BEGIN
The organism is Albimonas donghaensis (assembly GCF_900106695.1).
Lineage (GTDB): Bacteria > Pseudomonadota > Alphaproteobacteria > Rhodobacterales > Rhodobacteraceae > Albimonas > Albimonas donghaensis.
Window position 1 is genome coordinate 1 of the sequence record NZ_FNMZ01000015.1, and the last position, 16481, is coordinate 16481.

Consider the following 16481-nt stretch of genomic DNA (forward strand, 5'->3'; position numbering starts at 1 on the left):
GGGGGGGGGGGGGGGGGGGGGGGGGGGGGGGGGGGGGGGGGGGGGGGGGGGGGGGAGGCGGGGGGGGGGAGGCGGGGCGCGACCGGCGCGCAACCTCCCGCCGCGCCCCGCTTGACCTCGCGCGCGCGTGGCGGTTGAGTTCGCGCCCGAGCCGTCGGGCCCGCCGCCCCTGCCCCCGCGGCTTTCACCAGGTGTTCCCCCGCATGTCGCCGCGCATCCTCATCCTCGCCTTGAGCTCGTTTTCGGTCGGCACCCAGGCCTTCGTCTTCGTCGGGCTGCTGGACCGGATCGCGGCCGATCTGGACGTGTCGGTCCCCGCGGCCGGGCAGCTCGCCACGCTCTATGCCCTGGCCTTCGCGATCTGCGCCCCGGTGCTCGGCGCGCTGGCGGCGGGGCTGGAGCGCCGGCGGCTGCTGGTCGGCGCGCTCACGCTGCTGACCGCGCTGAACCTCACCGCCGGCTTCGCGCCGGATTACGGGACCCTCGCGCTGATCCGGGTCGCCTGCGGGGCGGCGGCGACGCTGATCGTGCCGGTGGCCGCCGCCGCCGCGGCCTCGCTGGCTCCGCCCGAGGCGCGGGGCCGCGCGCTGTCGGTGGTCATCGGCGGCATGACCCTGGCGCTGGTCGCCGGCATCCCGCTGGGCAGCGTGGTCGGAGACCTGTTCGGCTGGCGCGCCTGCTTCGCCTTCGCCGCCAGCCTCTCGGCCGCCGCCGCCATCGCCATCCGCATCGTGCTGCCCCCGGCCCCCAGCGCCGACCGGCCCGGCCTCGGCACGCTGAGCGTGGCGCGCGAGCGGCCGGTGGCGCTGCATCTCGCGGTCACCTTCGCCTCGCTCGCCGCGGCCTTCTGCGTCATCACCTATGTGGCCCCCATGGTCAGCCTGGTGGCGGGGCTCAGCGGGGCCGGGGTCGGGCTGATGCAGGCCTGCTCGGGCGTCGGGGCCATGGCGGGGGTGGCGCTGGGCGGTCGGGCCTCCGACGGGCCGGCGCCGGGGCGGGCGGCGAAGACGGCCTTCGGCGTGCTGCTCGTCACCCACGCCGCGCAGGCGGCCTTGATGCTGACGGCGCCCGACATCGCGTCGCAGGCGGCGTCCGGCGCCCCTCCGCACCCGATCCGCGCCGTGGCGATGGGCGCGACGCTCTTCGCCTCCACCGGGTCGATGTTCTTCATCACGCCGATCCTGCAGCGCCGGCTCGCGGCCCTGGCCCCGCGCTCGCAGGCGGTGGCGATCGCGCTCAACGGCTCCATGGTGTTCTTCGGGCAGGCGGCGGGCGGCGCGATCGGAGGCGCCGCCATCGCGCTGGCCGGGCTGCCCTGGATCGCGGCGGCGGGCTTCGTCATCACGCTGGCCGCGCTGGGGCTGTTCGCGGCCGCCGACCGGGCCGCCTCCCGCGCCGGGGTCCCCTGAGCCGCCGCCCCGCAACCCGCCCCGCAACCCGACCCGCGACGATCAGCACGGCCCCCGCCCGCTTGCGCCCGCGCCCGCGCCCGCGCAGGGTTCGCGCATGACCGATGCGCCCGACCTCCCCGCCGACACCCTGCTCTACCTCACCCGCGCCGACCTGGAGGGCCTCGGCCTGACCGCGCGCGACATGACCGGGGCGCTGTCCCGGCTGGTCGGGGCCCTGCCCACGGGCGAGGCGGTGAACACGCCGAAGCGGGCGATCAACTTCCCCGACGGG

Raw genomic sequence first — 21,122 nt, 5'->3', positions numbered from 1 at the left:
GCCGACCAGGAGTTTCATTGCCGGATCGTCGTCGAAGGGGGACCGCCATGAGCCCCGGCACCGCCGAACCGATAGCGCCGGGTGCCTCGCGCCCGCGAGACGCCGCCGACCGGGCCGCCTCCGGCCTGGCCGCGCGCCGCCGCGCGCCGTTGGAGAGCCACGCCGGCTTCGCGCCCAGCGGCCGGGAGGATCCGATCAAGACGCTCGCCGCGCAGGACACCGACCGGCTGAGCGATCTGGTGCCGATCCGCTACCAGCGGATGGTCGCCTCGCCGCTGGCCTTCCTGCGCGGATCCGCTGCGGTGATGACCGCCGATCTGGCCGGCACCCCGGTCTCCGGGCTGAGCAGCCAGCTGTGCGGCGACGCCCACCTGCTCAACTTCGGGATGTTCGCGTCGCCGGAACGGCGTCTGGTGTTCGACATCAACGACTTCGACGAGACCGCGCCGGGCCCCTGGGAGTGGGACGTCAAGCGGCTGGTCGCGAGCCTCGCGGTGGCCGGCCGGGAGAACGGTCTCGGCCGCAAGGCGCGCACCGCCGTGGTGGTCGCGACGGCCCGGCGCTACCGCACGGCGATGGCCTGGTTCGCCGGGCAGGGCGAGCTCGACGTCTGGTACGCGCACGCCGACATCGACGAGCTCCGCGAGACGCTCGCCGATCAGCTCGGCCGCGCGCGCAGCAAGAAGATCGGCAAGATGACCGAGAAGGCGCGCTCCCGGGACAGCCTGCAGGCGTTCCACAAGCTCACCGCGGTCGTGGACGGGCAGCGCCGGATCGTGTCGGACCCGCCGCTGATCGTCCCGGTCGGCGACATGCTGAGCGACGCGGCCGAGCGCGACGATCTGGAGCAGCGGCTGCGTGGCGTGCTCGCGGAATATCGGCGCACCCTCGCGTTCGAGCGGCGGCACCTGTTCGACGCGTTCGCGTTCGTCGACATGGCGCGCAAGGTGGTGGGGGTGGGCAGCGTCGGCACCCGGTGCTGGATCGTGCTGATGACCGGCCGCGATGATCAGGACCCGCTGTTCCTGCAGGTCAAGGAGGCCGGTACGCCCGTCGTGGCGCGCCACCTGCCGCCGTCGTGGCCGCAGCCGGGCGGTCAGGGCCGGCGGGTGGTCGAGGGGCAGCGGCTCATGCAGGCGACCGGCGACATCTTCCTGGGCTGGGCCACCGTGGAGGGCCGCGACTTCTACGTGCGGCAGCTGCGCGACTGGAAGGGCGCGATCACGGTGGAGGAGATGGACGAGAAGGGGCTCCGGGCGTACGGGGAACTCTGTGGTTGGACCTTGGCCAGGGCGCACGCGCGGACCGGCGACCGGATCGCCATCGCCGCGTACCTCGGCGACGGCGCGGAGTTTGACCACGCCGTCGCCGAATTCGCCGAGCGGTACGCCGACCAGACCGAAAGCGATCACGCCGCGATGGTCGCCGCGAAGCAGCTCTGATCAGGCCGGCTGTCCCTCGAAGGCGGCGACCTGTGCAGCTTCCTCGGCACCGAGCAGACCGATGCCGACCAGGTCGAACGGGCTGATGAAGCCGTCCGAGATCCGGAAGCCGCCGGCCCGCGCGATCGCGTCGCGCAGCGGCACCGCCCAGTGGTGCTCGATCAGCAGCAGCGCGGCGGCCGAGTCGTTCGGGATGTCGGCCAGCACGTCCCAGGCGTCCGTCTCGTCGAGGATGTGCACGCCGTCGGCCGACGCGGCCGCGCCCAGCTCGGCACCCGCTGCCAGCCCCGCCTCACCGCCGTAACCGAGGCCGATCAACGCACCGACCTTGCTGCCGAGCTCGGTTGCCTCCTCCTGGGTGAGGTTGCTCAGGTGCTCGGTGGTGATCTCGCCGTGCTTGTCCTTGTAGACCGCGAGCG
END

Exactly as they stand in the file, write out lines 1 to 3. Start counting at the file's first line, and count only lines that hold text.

The organism is Albimonas donghaensis (assembly GCF_900106695.1).
Lineage (GTDB): Bacteria > Pseudomonadota > Alphaproteobacteria > Rhodobacterales > Rhodobacteraceae > Albimonas > Albimonas donghaensis.
Window position 1 is genome coordinate 1 of the sequence record NZ_FNMZ01000015.1, and the last position, 16481, is coordinate 16481.